1.       Person who enters under implied invitation for mutual advantage
2.       i.e. business purpose, false friend
3.       Owe duty to keep reasonably safe, and to warn against hidden dangers
                                                             ii.      Licensee
1.       Enter property for own benefit with permission
2.       i.e. social guest, invite over for dinner
3.       Duty to warn of hidden dangers that are known or should be known
                                                            iii.      Trespasser
1.       Enters without invitation or right
2.       Duty to refrain from willful or wanton injury
                                                           iv.      Exceptions:
1.       Hazardous condition-must be danger on land, not dangerous activity taking place
a.       i.e. not include tractor driving texting and hit someone
2.       Children-reasonable care to avoid injury to child
3.       Adult trespassers-when trespassers commonly use land as shortcut etc.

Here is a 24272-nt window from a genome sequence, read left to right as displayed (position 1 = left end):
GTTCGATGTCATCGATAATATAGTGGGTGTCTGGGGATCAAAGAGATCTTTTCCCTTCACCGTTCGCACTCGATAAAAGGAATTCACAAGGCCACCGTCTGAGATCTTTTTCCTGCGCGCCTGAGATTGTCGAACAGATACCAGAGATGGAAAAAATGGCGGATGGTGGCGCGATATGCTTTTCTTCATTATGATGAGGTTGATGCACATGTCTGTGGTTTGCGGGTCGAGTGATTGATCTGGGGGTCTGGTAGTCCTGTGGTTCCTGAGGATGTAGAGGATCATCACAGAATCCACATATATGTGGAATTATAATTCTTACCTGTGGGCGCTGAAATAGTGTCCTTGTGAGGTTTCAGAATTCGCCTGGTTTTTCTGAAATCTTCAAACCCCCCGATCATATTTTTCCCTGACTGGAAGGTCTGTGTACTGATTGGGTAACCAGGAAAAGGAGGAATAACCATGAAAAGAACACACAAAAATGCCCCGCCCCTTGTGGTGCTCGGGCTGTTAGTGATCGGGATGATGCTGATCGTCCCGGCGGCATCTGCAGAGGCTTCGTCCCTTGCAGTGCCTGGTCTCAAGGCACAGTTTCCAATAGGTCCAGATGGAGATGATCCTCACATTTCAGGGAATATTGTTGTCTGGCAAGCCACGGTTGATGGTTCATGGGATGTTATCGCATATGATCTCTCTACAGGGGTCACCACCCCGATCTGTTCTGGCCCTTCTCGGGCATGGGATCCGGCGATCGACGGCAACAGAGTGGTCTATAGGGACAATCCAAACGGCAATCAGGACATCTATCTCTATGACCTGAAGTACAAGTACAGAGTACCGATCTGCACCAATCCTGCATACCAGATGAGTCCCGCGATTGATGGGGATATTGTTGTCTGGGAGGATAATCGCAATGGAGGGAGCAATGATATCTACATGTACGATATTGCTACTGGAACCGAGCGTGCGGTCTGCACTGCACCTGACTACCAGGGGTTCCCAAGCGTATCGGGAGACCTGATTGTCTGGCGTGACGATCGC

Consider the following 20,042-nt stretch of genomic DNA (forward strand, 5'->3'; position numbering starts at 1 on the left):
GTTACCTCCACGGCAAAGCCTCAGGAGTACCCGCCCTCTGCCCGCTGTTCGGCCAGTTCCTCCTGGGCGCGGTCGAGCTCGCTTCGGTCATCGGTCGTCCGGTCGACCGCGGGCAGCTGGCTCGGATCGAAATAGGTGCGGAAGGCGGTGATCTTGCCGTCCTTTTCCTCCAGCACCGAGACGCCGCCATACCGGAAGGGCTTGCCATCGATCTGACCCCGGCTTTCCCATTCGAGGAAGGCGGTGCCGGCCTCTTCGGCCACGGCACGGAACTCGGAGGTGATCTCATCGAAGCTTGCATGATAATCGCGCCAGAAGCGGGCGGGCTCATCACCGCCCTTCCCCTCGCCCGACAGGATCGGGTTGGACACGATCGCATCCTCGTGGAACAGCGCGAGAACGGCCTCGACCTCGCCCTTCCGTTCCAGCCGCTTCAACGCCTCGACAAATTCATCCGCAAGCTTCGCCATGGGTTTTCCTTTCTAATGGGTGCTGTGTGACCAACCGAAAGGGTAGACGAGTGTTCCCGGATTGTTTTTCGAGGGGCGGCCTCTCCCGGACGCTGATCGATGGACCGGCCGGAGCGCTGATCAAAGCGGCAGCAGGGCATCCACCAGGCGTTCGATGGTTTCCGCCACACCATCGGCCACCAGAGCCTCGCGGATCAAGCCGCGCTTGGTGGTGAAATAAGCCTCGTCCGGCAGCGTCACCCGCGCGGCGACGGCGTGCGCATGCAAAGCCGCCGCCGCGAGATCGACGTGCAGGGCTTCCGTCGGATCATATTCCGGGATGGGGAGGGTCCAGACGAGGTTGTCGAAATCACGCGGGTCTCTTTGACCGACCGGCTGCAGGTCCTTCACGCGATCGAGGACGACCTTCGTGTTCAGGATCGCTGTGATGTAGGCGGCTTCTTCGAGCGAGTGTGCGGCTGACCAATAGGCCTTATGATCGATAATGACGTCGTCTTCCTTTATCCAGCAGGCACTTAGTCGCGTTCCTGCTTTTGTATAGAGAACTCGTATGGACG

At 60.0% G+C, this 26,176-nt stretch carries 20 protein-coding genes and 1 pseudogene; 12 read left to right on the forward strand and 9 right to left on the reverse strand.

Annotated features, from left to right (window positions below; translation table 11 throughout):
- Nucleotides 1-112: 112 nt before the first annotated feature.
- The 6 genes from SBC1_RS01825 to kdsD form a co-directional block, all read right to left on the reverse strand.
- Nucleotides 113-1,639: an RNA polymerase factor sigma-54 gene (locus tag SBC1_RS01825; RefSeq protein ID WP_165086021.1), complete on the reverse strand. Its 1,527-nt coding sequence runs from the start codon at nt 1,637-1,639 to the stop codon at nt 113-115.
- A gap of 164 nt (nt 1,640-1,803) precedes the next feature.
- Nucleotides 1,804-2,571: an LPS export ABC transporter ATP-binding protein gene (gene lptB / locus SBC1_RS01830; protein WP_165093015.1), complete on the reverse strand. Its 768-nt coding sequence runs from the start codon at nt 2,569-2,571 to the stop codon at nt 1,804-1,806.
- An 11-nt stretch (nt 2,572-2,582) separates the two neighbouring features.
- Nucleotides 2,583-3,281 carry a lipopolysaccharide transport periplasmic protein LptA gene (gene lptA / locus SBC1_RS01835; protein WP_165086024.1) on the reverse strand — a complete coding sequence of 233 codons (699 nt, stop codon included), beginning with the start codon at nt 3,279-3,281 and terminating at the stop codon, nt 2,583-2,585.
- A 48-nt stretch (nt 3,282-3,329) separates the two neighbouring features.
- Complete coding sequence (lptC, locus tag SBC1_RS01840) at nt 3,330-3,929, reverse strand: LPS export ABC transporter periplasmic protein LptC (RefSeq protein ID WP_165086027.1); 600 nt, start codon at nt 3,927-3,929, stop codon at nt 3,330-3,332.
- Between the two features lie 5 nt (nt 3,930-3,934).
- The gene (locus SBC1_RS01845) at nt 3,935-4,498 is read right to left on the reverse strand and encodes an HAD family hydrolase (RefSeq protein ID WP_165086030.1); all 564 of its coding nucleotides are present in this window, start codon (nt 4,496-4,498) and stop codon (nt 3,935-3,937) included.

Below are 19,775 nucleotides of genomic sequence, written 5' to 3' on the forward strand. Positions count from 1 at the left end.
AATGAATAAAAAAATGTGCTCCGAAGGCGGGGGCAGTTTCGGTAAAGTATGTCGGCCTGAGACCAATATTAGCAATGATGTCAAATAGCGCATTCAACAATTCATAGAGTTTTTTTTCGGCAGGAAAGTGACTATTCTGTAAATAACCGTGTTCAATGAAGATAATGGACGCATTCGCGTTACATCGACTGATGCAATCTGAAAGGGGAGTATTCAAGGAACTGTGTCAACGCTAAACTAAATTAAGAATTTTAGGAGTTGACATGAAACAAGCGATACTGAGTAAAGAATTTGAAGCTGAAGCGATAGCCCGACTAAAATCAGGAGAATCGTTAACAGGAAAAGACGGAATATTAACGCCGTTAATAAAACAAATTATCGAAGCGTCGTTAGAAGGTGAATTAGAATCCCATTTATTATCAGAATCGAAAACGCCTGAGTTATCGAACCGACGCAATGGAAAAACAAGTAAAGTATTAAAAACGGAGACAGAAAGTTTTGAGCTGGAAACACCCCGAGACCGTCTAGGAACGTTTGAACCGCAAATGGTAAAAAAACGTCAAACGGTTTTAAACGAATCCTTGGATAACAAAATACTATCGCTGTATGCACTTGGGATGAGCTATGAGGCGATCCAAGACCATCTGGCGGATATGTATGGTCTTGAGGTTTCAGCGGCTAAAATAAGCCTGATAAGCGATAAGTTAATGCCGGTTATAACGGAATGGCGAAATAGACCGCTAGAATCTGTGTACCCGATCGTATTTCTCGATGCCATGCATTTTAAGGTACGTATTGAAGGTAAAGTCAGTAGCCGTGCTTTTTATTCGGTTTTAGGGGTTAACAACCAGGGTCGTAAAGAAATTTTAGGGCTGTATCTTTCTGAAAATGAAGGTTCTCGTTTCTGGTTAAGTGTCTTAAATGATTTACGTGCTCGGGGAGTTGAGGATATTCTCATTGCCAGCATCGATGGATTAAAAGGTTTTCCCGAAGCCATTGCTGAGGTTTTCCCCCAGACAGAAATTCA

4.       Recreational Use Statute-immunes owners with property used for recreation without charge
5.       Nonentrants-not liable to protect against natural harms
6.       Unclear as to what duty is owed to third parties (107w)
                                                             v.      Leffler v. Sharp (88)
1.       Guest who went onto roof of hotel was a trespasser because all precautions to keep people off were taken (locked door, not an exit sign)
c.       Pure Economic Loss (acted without reasonable care for P economic prospects)
                                                               i.      In general, no obligation to avoid depriving persons of economic prospects
                                                             ii.      Exceptions:
1.       Accountants are liable, as are attorneys
                                                            iii.      Aikens v. Debow (97)
1.       Pure economic loss from interruption in commerce caused by another person’s negligence may not result in recoverable damages in the absence of physical harm, contractual relationship, or some other relationship
2.       If allow hotel owner to recover costs when truck hit bridge, it would open up the door to mass litigation-matter of public policy
d.      Three things to look at in determining duty: relationsh

rofessionals
                                                            ii.      Physical disabilities are taken into account
                                                          iii.      Children
1.       Held to capacity of child who is of the same age, intelligence, and experience
2.       Appelhans v. McFall (160)